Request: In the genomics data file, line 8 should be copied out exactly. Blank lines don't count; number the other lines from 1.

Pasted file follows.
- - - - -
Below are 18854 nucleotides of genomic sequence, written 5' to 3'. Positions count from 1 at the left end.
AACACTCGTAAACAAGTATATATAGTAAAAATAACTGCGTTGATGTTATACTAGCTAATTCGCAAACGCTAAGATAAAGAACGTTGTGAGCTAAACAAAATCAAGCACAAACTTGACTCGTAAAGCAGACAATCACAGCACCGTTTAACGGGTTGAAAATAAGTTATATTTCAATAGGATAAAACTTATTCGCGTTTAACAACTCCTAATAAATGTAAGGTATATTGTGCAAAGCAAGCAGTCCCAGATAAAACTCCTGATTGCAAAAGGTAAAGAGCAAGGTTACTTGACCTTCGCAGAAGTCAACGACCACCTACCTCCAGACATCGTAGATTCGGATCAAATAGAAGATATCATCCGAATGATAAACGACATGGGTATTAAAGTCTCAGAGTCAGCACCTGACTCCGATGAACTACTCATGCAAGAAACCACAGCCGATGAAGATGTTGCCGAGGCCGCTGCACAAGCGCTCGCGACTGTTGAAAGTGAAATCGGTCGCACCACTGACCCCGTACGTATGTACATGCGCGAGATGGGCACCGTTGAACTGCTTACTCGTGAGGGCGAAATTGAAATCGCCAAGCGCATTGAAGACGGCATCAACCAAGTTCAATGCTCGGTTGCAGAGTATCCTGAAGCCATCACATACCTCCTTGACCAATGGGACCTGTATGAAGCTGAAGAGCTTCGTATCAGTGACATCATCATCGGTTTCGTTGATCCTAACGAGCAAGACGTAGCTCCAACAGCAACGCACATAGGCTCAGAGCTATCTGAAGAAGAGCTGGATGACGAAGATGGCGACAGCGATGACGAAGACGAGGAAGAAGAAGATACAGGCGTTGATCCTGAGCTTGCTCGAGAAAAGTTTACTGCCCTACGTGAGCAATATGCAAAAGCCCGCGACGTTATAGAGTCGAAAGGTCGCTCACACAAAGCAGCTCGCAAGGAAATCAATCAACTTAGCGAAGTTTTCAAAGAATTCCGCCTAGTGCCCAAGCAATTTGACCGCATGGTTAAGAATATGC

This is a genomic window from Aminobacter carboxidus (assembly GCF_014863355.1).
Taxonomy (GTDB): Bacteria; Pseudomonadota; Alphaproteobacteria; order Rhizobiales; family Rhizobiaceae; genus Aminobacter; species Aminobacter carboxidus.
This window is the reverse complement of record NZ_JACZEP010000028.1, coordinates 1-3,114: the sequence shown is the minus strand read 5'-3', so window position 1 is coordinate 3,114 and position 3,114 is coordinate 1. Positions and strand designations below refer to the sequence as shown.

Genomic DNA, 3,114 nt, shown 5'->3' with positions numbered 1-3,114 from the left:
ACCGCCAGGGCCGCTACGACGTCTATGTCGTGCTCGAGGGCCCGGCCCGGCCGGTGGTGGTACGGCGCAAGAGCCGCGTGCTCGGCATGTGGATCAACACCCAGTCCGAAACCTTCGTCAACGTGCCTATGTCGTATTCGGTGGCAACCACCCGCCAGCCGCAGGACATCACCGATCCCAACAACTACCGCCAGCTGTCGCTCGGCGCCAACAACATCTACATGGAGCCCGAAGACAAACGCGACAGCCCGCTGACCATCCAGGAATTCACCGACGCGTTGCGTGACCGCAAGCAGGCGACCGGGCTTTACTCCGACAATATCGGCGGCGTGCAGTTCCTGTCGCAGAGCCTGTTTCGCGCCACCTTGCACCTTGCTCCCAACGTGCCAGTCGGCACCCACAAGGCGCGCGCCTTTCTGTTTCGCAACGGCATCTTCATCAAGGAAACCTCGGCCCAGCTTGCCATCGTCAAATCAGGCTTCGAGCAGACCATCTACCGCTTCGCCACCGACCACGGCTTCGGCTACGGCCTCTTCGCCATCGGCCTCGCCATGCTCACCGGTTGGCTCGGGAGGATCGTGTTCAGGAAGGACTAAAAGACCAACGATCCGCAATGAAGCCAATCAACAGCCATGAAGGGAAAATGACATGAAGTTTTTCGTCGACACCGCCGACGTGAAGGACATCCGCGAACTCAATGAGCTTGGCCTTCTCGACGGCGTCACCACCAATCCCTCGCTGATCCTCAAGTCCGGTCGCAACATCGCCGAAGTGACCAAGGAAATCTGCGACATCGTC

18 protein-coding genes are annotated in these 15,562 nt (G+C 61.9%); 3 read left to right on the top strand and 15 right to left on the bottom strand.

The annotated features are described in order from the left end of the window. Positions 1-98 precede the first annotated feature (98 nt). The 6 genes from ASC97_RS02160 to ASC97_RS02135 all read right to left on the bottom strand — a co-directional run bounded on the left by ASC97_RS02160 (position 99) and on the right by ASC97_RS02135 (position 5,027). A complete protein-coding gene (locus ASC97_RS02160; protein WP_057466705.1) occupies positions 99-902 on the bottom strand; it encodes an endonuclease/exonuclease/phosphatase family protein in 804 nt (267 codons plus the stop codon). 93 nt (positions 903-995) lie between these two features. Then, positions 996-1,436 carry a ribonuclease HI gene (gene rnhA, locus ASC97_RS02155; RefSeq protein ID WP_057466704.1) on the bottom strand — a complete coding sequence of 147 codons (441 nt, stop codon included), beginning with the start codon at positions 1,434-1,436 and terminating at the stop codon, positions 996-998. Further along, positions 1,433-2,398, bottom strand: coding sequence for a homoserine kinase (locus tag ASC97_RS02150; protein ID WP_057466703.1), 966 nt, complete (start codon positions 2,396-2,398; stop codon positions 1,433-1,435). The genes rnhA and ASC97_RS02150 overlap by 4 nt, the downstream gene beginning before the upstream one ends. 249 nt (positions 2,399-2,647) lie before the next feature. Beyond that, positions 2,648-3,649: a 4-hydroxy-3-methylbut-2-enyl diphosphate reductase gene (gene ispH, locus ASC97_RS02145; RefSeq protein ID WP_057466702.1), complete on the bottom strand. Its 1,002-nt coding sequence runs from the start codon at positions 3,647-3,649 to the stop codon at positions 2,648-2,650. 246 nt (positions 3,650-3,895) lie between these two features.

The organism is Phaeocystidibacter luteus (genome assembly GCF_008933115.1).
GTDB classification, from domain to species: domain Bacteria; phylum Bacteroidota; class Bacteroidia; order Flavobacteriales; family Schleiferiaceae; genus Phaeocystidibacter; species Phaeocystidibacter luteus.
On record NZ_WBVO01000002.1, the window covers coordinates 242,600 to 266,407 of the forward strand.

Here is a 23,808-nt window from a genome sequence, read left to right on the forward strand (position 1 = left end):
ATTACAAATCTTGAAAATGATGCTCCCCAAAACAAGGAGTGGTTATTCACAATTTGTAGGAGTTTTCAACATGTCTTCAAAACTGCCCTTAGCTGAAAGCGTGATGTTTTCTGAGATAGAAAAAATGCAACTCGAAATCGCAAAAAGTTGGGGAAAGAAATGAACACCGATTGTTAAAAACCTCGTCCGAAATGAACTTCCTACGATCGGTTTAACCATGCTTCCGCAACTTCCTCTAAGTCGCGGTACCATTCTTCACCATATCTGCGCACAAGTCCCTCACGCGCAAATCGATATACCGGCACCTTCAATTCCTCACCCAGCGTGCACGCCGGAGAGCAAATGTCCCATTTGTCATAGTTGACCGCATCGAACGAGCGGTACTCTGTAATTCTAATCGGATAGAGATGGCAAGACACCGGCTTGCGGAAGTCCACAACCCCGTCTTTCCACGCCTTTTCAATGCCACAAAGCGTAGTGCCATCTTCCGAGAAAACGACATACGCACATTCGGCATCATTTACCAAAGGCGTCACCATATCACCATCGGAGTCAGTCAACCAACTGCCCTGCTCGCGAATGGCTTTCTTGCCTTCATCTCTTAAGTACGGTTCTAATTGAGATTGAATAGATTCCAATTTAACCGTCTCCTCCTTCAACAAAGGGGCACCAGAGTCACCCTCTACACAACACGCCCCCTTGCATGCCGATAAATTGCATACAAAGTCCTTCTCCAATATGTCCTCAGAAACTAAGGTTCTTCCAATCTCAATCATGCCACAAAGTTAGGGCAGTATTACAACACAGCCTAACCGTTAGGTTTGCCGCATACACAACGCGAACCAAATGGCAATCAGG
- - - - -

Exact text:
18 protein-coding genes are annotated in these 15,562 nt (G+C 61.9%); 3 read left to right on the top strand and 15 right to left on the bottom strand.